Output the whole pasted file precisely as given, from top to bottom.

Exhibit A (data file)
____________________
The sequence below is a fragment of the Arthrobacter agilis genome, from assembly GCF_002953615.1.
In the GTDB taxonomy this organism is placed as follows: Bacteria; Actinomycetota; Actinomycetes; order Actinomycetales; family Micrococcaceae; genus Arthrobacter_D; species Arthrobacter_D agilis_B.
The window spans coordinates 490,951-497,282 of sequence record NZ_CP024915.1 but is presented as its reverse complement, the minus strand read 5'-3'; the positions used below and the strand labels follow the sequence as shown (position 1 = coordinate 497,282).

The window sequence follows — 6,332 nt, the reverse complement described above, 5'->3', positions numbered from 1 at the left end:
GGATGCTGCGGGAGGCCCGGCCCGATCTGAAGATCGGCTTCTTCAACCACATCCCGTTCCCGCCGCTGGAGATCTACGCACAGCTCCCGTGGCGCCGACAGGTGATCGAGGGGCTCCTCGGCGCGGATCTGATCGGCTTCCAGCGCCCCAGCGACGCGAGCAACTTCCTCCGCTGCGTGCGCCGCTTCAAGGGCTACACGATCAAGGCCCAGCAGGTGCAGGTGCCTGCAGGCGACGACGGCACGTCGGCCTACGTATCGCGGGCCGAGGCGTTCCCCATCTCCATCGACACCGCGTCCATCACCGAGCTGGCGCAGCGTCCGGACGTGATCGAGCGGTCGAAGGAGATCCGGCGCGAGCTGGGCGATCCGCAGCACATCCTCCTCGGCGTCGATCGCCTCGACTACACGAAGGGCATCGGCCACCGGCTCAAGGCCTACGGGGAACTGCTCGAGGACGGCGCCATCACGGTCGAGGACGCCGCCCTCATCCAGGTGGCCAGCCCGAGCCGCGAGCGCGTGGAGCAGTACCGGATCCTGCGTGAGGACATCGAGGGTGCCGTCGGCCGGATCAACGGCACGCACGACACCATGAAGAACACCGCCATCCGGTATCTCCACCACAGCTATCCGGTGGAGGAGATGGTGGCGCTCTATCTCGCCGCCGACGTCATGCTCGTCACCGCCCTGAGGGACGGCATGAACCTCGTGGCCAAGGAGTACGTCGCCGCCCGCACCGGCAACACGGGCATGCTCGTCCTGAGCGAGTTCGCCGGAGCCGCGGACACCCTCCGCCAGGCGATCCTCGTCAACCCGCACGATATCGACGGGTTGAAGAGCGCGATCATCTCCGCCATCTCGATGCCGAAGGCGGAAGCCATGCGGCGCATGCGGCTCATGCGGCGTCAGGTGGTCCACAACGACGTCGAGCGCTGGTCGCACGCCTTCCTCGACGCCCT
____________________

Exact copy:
The sequence below is a fragment of the Arthrobacter agilis genome, from assembly GCF_002953615.1.
In the GTDB taxonomy this organism is placed as follows: Bacteria; Actinomycetota; Actinomycetes; order Actinomycetales; family Micrococcaceae; genus Arthrobacter_D; species Arthrobacter_D agilis_B.
The window spans coordinates 490,951-497,282 of sequence record NZ_CP024915.1 but is presented as its reverse complement, the minus strand read 5'-3'; the positions used below and the strand labels follow the sequence as shown (position 1 = coordinate 497,282).

The window sequence follows — 6,332 nt, the reverse complement described above, 5'->3', positions numbered from 1 at the left end:
GGATGCTGCGGGAGGCCCGGCCCGATCTGAAGATCGGCTTCTTCAACCACATCCCGTTCCCGCCGCTGGAGATCTACGCACAGCTCCCGTGGCGCCGACAGGTGATCGAGGGGCTCCTCGGCGCGGATCTGATCGGCTTCCAGCGCCCCAGCGACGCGAGCAACTTCCTCCGCTGCGTGCGCCGCTTCAAGGGCTACACGATCAAGGCCCAGCAGGTGCAGGTGCCTGCAGGCGACGACGGCACGTCGGCCTACGTATCGCGGGCCGAGGCGTTCCCCATCTCCATCGACACCGCGTCCATCACCGAGCTGGCGCAGCGTCCGGACGTGATCGAGCGGTCGAAGGAGATCCGGCGCGAGCTGGGCGATCCGCAGCACATCCTCCTCGGCGTCGATCGCCTCGACTACACGAAGGGCATCGGCCACCGGCTCAAGGCCTACGGGGAACTGCTCGAGGACGGCGCCATCACGGTCGAGGACGCCGCCCTCATCCAGGTGGCCAGCCCGAGCCGCGAGCGCGTGGAGCAGTACCGGATCCTGCGTGAGGACATCGAGGGTGCCGTCGGCCGGATCAACGGCACGCACGACACCATGAAGAACACCGCCATCCGGTATCTCCACCACAGCTATCCGGTGGAGGAGATGGTGGCGCTCTATCTCGCCGCCGACGTCATGCTCGTCACCGCCCTGAGGGACGGCATGAACCTCGTGGCCAAGGAGTACGTCGCCGCCCGCACCGGCAACACGGGCATGCTCGTCCTGAGCGAGTTCGCCGGAGCCGCGGACACCCTCCGCCAGGCGATCCTCGTCAACCCGCACGATATCGACGGGTTGAAGAGCGCGATCATCTCCGCCATCTCGATGCCGAAGGCGGAAGCCATGCGGCGCATGCGGCTCATGCGGCGTCAGGTGGTCCACAACGACGTCGAGCGCTGGTCGCACGCCTTCCTCGACGCCCT